“It doesn’t escape me for one moment that so much joy in my life is thanks to so much pain in someone else’s. So I want to salute the spirit of Patsey for her guidance. And for Solomon, thank you for telling her story and your own.”—Lupita Nyong’o (via sonofafieldnegro)
I know people always say this, but wow. Brooklyn Nine Nine is such a good show.
Because Gina is allowed to be not just a bizarre, funny character, but also a financially and otherwise competent, forward-thinking woman. Because she is genuinely unconventional and genuinely smart at the same time—media doesn’t often let women be either, and certainly not both. Because she’s responsible without being traditional or generic or “uninteresting.” Because she grew up in the same circumstances as Jake and worked through some shit and she’s grown to be much better at the adult thing than Jake. Which is, actually, really awesome.
Gina is, again, not the kind of character one might associate with being responsible—she’s no Amy. And that’s good. It means the female characters on B99 are different from one another, but that they aren’t stuck inside shallow stereotypes.
Jake gets upset because Gina turned out to be better at being a responsible adult than him. There’s nothing wrong with that, though, because it makes perfect sense. Jake never expected Gina to “beat” him at life skills. He underestimated her, and it caught him off guard. That in itself is really wonderful to see for female characters: experiencing the realistic sort of everyday sexism that is pervasive in our culture. It’s also a realistic reaction for Jake, because when your childhood friends end up doing better than you, it’s a horrible feeling.
And you know what? Gina’s still right. She knows it and the audience knows it and Jake knows it—he apologizes to her. She’s allowed to have feelings despite being strange and over-the-top and generally a pretty comedic character. The narrative treats her, her feelings, and her relationship with Jake with respect and it’s all glorious and funny and it makes me super emotional.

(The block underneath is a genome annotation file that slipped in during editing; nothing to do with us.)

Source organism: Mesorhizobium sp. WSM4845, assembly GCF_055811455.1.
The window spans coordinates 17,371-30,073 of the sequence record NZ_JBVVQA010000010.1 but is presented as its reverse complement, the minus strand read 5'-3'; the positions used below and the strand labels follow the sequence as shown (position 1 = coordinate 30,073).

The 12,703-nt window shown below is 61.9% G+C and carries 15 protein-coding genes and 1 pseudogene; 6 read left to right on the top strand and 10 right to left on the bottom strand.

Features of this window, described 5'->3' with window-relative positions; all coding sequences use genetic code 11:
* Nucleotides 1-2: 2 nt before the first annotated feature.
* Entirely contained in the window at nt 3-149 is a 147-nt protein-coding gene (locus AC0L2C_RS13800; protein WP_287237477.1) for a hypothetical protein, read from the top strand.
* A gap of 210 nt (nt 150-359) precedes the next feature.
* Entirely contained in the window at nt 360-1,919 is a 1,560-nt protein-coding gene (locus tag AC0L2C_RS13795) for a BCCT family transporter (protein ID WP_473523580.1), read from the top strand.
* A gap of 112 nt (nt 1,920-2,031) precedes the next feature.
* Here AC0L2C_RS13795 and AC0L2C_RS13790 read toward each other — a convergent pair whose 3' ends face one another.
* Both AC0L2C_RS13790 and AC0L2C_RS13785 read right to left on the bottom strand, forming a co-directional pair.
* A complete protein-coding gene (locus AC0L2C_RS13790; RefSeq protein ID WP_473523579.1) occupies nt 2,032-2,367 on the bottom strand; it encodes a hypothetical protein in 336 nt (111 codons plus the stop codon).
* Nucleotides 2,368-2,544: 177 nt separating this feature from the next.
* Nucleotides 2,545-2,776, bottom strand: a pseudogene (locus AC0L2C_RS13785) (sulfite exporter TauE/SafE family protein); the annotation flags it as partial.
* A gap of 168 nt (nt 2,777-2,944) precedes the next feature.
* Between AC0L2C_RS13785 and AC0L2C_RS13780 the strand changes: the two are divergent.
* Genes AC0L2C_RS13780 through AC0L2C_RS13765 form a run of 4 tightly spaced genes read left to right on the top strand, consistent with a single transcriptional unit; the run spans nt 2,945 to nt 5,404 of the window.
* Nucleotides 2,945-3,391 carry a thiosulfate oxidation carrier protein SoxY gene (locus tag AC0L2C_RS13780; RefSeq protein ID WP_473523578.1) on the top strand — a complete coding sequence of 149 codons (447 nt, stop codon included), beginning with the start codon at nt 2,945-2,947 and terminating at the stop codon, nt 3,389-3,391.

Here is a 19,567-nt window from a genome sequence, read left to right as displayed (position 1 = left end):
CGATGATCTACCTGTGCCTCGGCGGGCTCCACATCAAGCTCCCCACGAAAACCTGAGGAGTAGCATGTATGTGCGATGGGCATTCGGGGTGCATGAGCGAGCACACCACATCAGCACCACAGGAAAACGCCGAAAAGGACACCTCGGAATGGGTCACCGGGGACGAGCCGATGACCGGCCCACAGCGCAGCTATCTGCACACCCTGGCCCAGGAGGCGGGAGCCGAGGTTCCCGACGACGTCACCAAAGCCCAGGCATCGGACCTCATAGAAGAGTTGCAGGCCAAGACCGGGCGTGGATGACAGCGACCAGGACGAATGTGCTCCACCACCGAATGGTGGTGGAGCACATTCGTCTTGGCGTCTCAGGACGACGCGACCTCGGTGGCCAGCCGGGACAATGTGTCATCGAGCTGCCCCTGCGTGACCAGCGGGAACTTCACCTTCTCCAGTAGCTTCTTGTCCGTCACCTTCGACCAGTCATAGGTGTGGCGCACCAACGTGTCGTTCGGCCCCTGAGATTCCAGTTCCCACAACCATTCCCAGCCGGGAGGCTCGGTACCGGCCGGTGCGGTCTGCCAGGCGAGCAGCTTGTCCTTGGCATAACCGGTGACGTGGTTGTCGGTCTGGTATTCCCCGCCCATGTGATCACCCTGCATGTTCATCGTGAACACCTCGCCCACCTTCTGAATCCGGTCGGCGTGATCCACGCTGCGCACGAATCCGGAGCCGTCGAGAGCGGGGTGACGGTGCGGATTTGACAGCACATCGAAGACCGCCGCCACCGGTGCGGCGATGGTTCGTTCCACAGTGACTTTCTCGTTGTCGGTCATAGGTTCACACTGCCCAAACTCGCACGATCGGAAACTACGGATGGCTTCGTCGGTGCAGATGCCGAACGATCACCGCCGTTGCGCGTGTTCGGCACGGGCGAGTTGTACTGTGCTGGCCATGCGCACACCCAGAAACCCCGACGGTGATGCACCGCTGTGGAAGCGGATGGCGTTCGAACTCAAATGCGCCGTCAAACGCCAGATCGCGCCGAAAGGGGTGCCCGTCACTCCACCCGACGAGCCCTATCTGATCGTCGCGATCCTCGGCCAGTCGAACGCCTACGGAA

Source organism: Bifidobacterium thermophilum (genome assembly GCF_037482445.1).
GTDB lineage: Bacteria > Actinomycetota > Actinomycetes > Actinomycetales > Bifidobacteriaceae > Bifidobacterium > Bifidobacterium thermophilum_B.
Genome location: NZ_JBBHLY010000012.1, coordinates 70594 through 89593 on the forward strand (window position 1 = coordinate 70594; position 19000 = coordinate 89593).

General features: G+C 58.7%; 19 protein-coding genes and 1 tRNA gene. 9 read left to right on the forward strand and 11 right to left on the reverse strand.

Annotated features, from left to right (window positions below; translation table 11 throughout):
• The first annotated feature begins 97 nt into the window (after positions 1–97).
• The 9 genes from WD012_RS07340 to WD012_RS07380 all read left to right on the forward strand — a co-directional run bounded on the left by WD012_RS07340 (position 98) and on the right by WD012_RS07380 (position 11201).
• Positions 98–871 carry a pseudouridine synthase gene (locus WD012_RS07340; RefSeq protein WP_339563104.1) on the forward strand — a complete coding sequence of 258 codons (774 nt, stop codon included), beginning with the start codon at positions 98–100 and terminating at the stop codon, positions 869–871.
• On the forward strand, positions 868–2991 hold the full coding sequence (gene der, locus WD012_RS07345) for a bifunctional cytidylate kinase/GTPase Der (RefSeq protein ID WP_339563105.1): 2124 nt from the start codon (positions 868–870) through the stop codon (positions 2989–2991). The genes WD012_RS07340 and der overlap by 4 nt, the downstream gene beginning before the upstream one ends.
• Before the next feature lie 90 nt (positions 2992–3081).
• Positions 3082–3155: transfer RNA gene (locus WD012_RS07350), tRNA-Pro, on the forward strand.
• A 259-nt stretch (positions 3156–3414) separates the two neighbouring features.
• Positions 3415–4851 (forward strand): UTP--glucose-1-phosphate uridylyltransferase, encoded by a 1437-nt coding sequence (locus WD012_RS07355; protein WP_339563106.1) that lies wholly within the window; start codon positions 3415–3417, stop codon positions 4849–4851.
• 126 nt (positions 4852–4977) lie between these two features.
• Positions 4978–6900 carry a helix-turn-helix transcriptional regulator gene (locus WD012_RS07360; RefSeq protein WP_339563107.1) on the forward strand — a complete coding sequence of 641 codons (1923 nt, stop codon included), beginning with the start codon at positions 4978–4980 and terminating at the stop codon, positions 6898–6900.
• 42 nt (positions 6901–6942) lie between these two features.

Multi-dimensional female characters in a 24 minute comedy are rare—and Brooklyn Nine Nine has created three extremely likable women with diverse and equally interesting personalities in under one season.
It’s best summarized in Gina’s own words: “Yeah, so what? I’m ecclectic.” And yeah, she is, but so what? Does that mean she can’t be smart with her savings or have complex relationships or be a deep character? No, of course not, but many shows seem to think the opposite. B99 doesn’t fall into that category, though. This isn’t the first hint of Gina being a better developed character than she at first seems to be. Holt realizes her potential almost immediately; she’s shown to be incredibly perceptive; she’s clever and competent at her job when she cares enough to do it. Brooklyn Nine Nine’s doing female characters right—not just Gina, but Rosa and Amy as well. If you’re not watching, you should be.
For all you kids worried that the choices you make at 18 determine the rest of your life, please keep in mind that Retta (Donna from Parks and Rec) is a Duke-trained chemist who spent her 20s making HIV medication.
“It’s that thing when you’re with someone, and you love them and they know it, and they love you and you know it… but it’s a party… and you’re both talking to other people, and you’re laughing and shining… and you look across the room and catch each other’s eyes… but - but not because you’re possessive, or it’s precisely sexual… but because… that is your person in this life. And it’s funny and sad, but only because this life will end, and it’s this secret world that exists right there in public, unnoticed, that no one else knows about. It’s sort of like how they say that other dimensions exist all around us, but we don’t have the ability to perceive them. That’s - That’s what I want out of a relationship. Or just life, I guess.”—Frances Ha (via adieufranz)
“Not all toxic people are cruel and uncaring. Some of them love us dearly. Many of them have good intentions. Most are toxic to our being simply because their needs and way of existing in the world force us to compromise ourselves and our happiness. They aren’t inherently bad people, but they aren’t the right people for us. And as hard as it is, we have to let them go. Life is hard enough without being around people who bring you down, and as much as you care, you can’t destroy yourself for the sake of someone else. You have to make your wellbeing a priority. Whether that means breaking up with someone you care about, loving a family member from a distance, letting go of a friend, or removing yourself from a situation that feels painful — you have every right to leave and create a safer space for yourself.”—Daniell Koepke